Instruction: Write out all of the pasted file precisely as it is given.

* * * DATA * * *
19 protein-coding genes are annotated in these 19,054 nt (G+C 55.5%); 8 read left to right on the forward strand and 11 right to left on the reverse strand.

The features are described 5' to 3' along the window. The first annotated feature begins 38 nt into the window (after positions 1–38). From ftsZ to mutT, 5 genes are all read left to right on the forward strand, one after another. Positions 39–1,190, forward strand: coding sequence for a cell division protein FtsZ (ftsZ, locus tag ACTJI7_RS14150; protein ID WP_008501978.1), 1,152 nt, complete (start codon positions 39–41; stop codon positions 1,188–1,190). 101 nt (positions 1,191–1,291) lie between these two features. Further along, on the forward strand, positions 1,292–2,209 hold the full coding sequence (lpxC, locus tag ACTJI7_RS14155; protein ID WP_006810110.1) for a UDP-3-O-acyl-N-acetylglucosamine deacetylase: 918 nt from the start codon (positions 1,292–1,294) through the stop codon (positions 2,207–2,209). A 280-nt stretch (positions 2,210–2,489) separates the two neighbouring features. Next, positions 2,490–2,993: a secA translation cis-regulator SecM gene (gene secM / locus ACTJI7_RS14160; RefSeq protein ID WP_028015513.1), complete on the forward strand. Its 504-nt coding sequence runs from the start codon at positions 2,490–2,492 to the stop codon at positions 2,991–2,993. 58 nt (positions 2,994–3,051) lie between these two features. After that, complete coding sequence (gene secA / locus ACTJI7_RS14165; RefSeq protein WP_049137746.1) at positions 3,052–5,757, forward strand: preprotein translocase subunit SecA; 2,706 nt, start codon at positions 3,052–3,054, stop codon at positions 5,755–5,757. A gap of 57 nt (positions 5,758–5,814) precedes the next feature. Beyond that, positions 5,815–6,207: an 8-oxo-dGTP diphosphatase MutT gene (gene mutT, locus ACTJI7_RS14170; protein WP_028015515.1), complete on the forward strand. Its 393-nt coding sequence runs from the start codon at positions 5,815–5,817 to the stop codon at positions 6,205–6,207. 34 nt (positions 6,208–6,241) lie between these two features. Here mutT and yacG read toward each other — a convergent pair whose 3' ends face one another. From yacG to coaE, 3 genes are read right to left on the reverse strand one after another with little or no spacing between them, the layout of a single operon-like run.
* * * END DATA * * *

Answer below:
19 protein-coding genes are annotated in these 19,054 nt (G+C 55.5%); 8 read left to right on the forward strand and 11 right to left on the reverse strand.

The features are described 5' to 3' along the window. The first annotated feature begins 38 nt into the window (after positions 1–38). From ftsZ to mutT, 5 genes are all read left to right on the forward strand, one after another. Positions 39–1,190, forward strand: coding sequence for a cell division protein FtsZ (ftsZ, locus tag ACTJI7_RS14150; protein ID WP_008501978.1), 1,152 nt, complete (start codon positions 39–41; stop codon positions 1,188–1,190). 101 nt (positions 1,191–1,291) lie between these two features. Further along, on the forward strand, positions 1,292–2,209 hold the full coding sequence (lpxC, locus tag ACTJI7_RS14155; protein ID WP_006810110.1) for a UDP-3-O-acyl-N-acetylglucosamine deacetylase: 918 nt from the start codon (positions 1,292–1,294) through the stop codon (positions 2,207–2,209). A 280-nt stretch (positions 2,210–2,489) separates the two neighbouring features. Next, positions 2,490–2,993: a secA translation cis-regulator SecM gene (gene secM / locus ACTJI7_RS14160; RefSeq protein ID WP_028015513.1), complete on the forward strand. Its 504-nt coding sequence runs from the start codon at positions 2,490–2,492 to the stop codon at positions 2,991–2,993. 58 nt (positions 2,994–3,051) lie between these two features. After that, complete coding sequence (gene secA / locus ACTJI7_RS14165; RefSeq protein WP_049137746.1) at positions 3,052–5,757, forward strand: preprotein translocase subunit SecA; 2,706 nt, start codon at positions 3,052–3,054, stop codon at positions 5,755–5,757. A gap of 57 nt (positions 5,758–5,814) precedes the next feature. Beyond that, positions 5,815–6,207: an 8-oxo-dGTP diphosphatase MutT gene (gene mutT, locus ACTJI7_RS14170; protein WP_028015515.1), complete on the forward strand. Its 393-nt coding sequence runs from the start codon at positions 5,815–5,817 to the stop codon at positions 6,205–6,207. 34 nt (positions 6,208–6,241) lie between these two features. Here mutT and yacG read toward each other — a convergent pair whose 3' ends face one another. From yacG to coaE, 3 genes are read right to left on the reverse strand one after another with little or no spacing between them, the layout of a single operon-like run.